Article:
Ducati 848

Trickle-Down Technology: Engineering For Hailwood. and You.

Many years ago I had the opportunity to straddle a very special motorcycle, it was one of Phil Schilling’s prized Ducatis. The initial intent of my exercise was only to meet Phil, see and admire his collection. What I left with was a lifelong admiration for the complex engineering that has always been a trademark of Ducati motorcycles.

This particular motorcycle was purpose built to win the 1958 125cc World Championship with none other than Mike Hailwood aboard. I distinctly remember how tiny it was, and what stood out was a disproportionately oversized cylinder head that actually enclosed its three gear-driven Desmodromic overhead camshafts. Incredibly complex, the small Desmo seemed to be made for one purpose, to win a World Championship.

Obviously Ducati has always been a company with an intense focus and clear intent for each of the motorcycles it creates, and the more racing oriented the bike, the more focused the objective. The immense amount of engineering that went into the development of Ducati’s new 848 has resulted in a bike that already implements technology that supersedes the just released 1098. Stoner may have made it look easy in winning the Moto GP championship, but behind the scenes lay a labyrinth of knowledge learned both at the race track along with cutting edge engineering development tools and strategies back at the factory.

The 1958 Works 125 was developed utilizing drafting boards and blue prints, and an indescribable amount of ingenuity by the famed engineer Dr. Taglioni. The new 848 underwent countless engineering revisions and iterations utilizing computerized modeling.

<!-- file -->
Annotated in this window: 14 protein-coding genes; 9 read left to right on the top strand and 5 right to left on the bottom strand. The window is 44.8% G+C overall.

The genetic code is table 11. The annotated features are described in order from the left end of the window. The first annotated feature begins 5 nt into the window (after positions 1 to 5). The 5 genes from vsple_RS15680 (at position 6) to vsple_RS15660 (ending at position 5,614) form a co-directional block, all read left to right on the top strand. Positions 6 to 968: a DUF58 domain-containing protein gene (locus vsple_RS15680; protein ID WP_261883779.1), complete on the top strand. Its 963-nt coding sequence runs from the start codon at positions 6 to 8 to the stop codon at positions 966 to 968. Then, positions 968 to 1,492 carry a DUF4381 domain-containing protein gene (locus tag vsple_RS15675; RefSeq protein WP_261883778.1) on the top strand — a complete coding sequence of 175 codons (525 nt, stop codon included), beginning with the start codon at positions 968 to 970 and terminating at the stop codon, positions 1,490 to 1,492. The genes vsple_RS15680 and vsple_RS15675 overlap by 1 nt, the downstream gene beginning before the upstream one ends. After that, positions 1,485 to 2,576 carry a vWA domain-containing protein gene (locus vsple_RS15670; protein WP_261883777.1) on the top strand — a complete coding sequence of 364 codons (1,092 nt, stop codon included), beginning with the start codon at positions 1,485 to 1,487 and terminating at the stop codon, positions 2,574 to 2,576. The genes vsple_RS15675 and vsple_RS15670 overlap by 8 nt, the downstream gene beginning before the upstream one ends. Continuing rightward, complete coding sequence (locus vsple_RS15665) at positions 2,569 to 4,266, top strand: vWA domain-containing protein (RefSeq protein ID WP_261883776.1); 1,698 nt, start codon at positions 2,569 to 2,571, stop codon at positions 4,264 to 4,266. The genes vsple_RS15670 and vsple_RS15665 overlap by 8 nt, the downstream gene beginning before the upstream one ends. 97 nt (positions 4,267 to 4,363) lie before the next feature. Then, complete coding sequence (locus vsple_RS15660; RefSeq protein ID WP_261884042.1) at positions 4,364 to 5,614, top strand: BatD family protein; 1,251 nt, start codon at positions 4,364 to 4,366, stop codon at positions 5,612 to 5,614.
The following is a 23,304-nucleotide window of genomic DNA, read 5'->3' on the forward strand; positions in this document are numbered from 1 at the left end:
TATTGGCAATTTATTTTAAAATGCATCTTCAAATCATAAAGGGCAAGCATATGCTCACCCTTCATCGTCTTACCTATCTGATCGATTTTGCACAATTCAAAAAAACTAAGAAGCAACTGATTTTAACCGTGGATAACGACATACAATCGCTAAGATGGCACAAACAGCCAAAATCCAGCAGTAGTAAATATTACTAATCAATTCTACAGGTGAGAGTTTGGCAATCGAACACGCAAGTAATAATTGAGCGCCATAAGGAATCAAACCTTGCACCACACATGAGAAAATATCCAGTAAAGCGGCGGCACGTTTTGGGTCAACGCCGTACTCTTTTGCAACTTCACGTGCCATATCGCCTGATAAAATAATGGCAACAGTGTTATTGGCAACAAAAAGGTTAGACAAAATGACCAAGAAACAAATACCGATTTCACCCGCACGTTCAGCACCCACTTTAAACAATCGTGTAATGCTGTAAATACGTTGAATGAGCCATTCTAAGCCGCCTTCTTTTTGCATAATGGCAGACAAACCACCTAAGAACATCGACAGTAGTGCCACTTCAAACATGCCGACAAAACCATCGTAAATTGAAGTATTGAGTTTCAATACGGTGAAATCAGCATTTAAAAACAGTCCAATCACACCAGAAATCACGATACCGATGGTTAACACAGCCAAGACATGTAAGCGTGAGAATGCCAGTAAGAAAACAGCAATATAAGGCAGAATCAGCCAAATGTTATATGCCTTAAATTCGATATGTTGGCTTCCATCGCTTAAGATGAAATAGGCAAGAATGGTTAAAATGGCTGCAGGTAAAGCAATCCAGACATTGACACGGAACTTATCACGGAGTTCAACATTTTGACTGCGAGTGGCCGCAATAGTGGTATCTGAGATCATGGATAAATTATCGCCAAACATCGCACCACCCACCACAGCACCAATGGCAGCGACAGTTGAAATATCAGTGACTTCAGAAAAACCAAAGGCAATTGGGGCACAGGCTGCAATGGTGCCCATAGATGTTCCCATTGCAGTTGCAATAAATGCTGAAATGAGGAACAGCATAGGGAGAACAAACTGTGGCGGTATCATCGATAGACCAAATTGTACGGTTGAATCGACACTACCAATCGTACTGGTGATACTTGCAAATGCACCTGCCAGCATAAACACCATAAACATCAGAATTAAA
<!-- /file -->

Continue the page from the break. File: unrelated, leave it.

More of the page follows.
A process with which an engineer can, with the movement of his computer mouse, and the aid of very complex three dimensional modeling programs, simulate the outcome of every part of the motorcycle including new casting designs and processes, integrity of wall thickness at critical high stressed points, air/fuel flow via differing valve sizes, cam duration, valve timing overlap, combustion shape and valve angles, length and shape of intake tracks, injector timing and placement. The complexity can make ones head hurt, and as you can imagine, the development iterations could be endless.

Marco Sairu, Ducati’s Engine Project Manager and his team were very focused on what the 848 was to deliver to the rider, and while the process is immensely complex, the outcome is a motorcycle that feels so proficient and competent in delivering to the street rider a balance of intoxicating power and real world flexibility.

The race track provided real world knowledge from the new 800cc GP07 championship winning bike, this combined with the new-age computer simulations and very bright engineers, Ducati has produced a bike that deserves to be looked at with a much more discerning eye. When ridden, remember that the smile on your face is a result of decades of focus, determination and belief in a beautifully simplistic, yet immensely complicated desmodromic valve actuation design, just as Taglioni utilized exactly 50 years ago.

The methodology to meet their design goals may have changed, but the outcome has not. The biggest change being that in 1958 you had to be a Mike Hailwood just to have the honor to race the bike, today you can walk into your local Ducati shop and buy the latest in technological wizardry in the new 848.